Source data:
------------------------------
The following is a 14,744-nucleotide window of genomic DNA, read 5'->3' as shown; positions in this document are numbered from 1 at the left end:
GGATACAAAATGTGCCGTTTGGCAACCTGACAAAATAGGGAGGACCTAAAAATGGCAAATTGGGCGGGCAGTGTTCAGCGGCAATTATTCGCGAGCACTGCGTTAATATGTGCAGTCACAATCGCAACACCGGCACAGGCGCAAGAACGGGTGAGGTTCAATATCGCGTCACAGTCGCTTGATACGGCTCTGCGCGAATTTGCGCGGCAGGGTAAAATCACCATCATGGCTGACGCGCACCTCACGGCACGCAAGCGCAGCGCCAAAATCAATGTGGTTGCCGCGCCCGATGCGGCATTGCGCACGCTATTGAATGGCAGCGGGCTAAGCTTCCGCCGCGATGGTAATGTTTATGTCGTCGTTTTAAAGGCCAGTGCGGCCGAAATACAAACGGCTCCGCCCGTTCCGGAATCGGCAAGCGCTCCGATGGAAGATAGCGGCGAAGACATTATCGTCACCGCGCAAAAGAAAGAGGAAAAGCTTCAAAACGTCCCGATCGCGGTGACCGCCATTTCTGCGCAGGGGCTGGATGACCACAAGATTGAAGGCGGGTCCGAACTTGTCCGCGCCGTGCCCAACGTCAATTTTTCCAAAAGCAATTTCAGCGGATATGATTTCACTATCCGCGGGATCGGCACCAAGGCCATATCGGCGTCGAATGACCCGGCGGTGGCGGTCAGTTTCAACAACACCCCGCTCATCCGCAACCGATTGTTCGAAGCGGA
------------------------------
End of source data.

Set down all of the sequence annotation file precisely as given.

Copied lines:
The following is a 14,744-nucleotide window of genomic DNA, read 5'->3' as shown; positions in this document are numbered from 1 at the left end:
GGATACAAAATGTGCCGTTTGGCAACCTGACAAAATAGGGAGGACCTAAAAATGGCAAATTGGGCGGGCAGTGTTCAGCGGCAATTATTCGCGAGCACTGCGTTAATATGTGCAGTCACAATCGCAACACCGGCACAGGCGCAAGAACGGGTGAGGTTCAATATCGCGTCACAGTCGCTTGATACGGCTCTGCGCGAATTTGCGCGGCAGGGTAAAATCACCATCATGGCTGACGCGCACCTCACGGCACGCAAGCGCAGCGCCAAAATCAATGTGGTTGCCGCGCCCGATGCGGCATTGCGCACGCTATTGAATGGCAGCGGGCTAAGCTTCCGCCGCGATGGTAATGTTTATGTCGTCGTTTTAAAGGCCAGTGCGGCCGAAATACAAACGGCTCCGCCCGTTCCGGAATCGGCAAGCGCTCCGATGGAAGATAGCGGCGAAGACATTATCGTCACCGCGCAAAAGAAAGAGGAAAAGCTTCAAAACGTCCCGATCGCGGTGACCGCCATTTCTGCGCAGGGGCTGGATGACCACAAGATTGAAGGCGGGTCCGAACTTGTCCGCGCCGTGCCCAACGTCAATTTTTCCAAAAGCAATTTCAGCGGATATGATTTCACTATCCGCGGGATCGGCACCAAGGCCATATCGGCGTCGAATGACCCGGCGGTGGCGGTCAGTTTCAACAACACCCCGCTCATCCGCAACCGATTGTTCGAAGCGGA